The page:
Lessons Learned from the Manna Ponzi Scheme


BC Securities Commission panel recently issued its decision regarding a BC based ponzi scheme that resulted in over $10 million US losses from more than 800 investors.

The ‘Manna scheme’ was a fraud into which the investors deposited about $16 million, but received as little as $3 million, not more than $5.6 million, back. There is no apparent hope of recovering the rest.

There are many lessons to be learned from this particular ponzi scheme, which I plan to outline in a series of blogs.  You can go to our site and read the entire decision, which will give you a lot of information about how the scheme was created and carried out successfully. 

Lesson #1: One of the key tactics employed was confidentiality. Investors had to sign five-year non-disclosure agreements before they could attend any presentations or meetings or receive any of the promotional material.  Clearly, the intent here was to discourage investors from seeking advice about the investment from anyone – even family friends or members – because it was prohibited by the agreement.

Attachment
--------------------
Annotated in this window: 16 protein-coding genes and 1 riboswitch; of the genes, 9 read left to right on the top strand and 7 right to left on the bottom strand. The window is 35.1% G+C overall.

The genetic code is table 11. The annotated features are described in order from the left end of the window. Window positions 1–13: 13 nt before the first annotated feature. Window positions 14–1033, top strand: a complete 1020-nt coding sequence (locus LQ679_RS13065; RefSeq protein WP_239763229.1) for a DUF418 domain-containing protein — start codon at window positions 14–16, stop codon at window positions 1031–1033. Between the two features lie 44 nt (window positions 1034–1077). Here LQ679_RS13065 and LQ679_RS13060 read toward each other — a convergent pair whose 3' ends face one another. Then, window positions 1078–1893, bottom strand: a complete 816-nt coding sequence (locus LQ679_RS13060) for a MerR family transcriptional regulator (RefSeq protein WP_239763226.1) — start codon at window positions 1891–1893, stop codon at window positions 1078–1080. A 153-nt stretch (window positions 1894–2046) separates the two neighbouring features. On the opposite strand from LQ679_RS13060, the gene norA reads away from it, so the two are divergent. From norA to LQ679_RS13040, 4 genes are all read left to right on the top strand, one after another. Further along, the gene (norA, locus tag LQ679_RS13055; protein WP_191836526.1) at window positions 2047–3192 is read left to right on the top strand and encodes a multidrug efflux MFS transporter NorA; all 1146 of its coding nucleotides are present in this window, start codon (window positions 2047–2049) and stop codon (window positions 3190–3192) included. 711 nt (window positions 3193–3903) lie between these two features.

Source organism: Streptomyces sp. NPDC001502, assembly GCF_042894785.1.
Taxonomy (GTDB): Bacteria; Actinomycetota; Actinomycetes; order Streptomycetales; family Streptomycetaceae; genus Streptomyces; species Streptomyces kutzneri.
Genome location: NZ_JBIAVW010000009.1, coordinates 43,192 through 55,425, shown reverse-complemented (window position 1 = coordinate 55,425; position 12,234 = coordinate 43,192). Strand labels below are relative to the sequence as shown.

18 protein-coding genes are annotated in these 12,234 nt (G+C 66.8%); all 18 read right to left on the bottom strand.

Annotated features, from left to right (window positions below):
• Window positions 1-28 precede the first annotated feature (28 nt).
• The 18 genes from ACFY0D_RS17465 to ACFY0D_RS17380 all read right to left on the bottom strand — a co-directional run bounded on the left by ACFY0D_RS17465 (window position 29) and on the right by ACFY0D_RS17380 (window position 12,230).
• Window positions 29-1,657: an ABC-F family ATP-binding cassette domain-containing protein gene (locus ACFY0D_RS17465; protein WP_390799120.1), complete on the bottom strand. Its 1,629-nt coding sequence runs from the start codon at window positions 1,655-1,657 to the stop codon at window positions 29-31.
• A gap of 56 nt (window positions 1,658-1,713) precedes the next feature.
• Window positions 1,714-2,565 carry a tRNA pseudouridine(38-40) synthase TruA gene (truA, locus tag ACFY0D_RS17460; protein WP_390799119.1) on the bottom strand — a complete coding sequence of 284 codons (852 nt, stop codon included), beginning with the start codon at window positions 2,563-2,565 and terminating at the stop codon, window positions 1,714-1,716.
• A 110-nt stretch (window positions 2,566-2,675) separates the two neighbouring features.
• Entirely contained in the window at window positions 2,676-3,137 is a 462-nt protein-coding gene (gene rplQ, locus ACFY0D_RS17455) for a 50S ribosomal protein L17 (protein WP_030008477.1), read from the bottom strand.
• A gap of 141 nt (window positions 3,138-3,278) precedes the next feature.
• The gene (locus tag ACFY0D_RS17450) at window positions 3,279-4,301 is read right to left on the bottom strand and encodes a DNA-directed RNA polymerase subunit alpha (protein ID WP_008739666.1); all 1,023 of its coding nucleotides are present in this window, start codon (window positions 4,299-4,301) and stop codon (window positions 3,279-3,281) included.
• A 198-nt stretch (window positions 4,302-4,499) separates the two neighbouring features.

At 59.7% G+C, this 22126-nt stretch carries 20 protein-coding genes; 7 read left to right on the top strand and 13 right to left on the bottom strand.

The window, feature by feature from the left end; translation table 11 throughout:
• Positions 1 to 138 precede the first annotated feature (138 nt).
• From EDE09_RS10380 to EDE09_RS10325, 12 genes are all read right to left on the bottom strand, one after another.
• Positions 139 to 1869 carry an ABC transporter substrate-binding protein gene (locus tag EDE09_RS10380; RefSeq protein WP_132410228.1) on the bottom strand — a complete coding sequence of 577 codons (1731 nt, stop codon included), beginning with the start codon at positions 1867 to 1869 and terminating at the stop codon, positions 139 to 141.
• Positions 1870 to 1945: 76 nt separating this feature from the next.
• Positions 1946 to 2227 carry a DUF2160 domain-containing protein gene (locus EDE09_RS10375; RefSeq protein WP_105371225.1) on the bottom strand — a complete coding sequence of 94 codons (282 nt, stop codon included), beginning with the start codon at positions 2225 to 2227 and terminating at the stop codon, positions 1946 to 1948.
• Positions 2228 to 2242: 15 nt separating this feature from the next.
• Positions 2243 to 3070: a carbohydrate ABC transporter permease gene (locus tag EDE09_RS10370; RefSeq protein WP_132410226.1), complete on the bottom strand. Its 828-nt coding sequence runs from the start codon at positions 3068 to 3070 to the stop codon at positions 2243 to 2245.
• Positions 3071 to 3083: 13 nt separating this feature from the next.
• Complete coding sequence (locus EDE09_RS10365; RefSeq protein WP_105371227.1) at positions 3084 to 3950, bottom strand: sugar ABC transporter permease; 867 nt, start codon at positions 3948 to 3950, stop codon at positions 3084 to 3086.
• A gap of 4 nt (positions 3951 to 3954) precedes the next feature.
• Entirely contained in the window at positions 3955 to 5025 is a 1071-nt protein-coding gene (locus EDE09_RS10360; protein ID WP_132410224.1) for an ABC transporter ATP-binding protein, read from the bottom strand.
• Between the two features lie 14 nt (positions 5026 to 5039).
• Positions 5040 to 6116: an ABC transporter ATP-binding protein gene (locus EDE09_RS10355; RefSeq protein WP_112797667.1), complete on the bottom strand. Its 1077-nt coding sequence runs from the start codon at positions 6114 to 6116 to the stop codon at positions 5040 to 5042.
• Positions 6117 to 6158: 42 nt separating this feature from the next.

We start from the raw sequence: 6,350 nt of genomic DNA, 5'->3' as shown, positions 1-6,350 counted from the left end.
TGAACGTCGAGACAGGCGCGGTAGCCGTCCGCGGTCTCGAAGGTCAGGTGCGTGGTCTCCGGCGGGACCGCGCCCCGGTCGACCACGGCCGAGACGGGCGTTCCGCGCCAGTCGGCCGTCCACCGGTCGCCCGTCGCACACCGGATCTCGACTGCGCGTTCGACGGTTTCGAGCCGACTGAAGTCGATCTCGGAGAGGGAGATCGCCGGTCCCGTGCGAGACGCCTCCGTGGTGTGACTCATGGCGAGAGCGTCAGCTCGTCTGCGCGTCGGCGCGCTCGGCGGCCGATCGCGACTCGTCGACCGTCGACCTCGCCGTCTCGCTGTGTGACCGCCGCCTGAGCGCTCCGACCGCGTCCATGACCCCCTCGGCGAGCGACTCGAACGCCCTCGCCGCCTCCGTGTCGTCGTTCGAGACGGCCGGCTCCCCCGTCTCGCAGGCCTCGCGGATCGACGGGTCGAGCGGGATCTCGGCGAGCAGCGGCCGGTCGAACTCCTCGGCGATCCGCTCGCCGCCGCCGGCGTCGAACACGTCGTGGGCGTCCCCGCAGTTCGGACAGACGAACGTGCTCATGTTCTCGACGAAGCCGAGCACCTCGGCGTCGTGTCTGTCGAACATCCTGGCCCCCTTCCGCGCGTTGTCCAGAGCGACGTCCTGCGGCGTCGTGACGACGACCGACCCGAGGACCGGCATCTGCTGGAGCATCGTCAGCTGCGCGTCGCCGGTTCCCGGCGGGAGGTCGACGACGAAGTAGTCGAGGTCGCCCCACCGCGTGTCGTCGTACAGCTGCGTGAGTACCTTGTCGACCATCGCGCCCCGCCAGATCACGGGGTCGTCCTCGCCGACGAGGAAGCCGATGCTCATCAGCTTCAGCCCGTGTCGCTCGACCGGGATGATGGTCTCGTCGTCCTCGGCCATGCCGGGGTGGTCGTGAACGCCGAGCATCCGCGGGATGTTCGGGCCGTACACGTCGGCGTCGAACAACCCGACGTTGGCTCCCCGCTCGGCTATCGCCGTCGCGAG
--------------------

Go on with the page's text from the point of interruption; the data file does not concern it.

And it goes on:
In the hearing, investors testified that these confidentiality agreements were an important part of the package presented to investors.  Manna representatives drew their attention specifically to the obligations in the agreement and emphasized the importance of confidentiality.

The lesson learned here is that while investors might mistake the use of confidentiality for an opportunity to be an insider for a lucrative investment, they need to be fully aware that confidentiality is frequently used by fraud artists to protect their own interests and to prevent the regulators from finding out about the fraud.

In future, if someone presents you with an investment that requires you to sign confidentiality agreement, ask yourself, who is the confidentiality agreement really protecting, you or them?

Think twice. Don’t sign it. Consult a financial professional, or a lawyer, instead.